HELENA — Managers of facilities that serve mentally disabled individuals criticized the Bullock administration for limiting their annual funding increases by 2 percent Wednesday, but state health officials said the money will be used as financial incentives for the centers’ improvement.
The facility managers expressed their disapproval of the decision Wednesday at a public hearing. The $4 million was included in the state budget for such facilities and distributing $2 million of that through financial incentives was not the original intent of the Legislature, they said.
Without the additional 2 percent funding increase, the providers will be unable to upgrade facilities or give much-needed raises to employees, they said.
That reduction means a slash of $125,000 for Missoula Development Services Corps’ budget.
MDSC is one of about 70 facilities in the state that serves the needs of the mentally disabled. CEO Fran Sadowski said MDSC will have just enough to cover rising employee health care costs, but the budget cut will leave that center unable to make building improvements or offer competitive entry-level salaries. MDSC could use the extra money to purchase much needed new vehicles and hire new staff to serve the needs of their growing population, she said.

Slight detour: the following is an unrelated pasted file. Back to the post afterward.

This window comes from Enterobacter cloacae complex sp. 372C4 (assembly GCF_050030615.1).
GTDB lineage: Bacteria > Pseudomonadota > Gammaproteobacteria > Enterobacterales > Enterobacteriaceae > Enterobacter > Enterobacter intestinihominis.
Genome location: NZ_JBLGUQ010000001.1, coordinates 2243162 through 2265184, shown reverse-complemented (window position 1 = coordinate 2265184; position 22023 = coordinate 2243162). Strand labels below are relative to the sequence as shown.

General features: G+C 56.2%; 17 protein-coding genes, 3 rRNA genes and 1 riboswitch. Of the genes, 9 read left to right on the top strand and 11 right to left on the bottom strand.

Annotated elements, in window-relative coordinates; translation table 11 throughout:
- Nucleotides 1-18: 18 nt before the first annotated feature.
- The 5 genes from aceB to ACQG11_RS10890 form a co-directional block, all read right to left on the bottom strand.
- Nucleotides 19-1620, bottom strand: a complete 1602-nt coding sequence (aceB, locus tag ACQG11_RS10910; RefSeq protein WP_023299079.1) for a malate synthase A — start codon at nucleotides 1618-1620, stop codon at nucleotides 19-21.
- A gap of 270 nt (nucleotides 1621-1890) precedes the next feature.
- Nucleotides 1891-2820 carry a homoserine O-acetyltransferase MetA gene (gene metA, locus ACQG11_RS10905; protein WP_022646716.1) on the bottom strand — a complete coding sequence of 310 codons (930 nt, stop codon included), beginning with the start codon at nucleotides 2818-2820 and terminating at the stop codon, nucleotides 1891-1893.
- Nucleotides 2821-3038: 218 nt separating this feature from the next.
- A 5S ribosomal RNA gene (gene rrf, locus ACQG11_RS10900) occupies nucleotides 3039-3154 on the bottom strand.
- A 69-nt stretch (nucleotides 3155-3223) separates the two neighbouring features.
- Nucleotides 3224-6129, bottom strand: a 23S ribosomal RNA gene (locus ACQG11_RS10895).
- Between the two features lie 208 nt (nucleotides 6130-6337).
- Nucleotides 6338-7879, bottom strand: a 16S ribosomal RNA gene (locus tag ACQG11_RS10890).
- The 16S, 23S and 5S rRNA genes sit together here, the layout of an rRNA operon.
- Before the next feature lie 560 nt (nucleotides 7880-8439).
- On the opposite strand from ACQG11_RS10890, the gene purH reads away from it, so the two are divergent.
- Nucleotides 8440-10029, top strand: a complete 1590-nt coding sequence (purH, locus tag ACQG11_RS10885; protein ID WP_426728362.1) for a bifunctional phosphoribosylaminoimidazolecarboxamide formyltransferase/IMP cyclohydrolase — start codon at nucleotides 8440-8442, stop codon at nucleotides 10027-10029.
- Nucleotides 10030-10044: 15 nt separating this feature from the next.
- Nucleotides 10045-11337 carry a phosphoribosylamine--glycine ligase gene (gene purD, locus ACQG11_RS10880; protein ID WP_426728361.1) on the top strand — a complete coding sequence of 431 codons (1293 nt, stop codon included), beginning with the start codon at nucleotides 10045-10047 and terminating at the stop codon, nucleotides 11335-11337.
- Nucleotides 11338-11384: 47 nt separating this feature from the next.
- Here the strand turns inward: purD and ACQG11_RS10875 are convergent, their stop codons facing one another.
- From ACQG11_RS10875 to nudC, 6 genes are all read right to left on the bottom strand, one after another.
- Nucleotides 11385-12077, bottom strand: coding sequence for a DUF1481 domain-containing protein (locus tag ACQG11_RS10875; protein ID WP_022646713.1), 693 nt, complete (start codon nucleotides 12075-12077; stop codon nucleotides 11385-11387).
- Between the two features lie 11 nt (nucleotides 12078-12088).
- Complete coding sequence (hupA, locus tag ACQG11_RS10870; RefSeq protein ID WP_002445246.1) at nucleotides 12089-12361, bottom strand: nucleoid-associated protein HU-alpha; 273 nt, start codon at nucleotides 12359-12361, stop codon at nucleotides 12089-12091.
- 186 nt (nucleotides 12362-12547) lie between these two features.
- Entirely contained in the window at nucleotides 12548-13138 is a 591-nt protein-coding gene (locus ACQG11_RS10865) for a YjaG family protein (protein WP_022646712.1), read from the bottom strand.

“We just keep backtracking,” Sadowski said. “We won’t be able to update anything that needs to be updated.”
Sadowski was one of the many facility officials at the hearing Wednesday to discuss the matter.
The Department of Health and Human Services Director Richard Opper said the $2 million may be used for some type of performance incentives for the facilities, but he is not sure in what manner they would measure achievement to distribute the funds.
He said DPPHS never intended to cut the money completely, nor did the department intend to give the money back to the Montana Departmental Center, a public facility in Boulder that serves high-need mentally disabled individuals.
In a memo sent to providers last week, Opper said he would consider all options in the distribution of the $2 million dollars, implying that the money may be used to cover MDC’s budgetary shortfall.
The center has been under scrutiny since an employee was convicted of sexually abusing a female patient in 2010. Though the Legislature moved to cut funding to MDC, leaving it with a $3 million budgetary shortfall, he said DPHHS will still continue to fund it.
“Some of the population can be very difficult. There really needs to be facility like this to protect themselves from harm,” Opper said.
He said he still plans to distribute the $2 million to private facilities but is not sure how they will distribute the funds.
“I think all of us scratched our heads,” Sadowski said. “What was the intent of withholding the 2 percent? I don’t think any of us know.”
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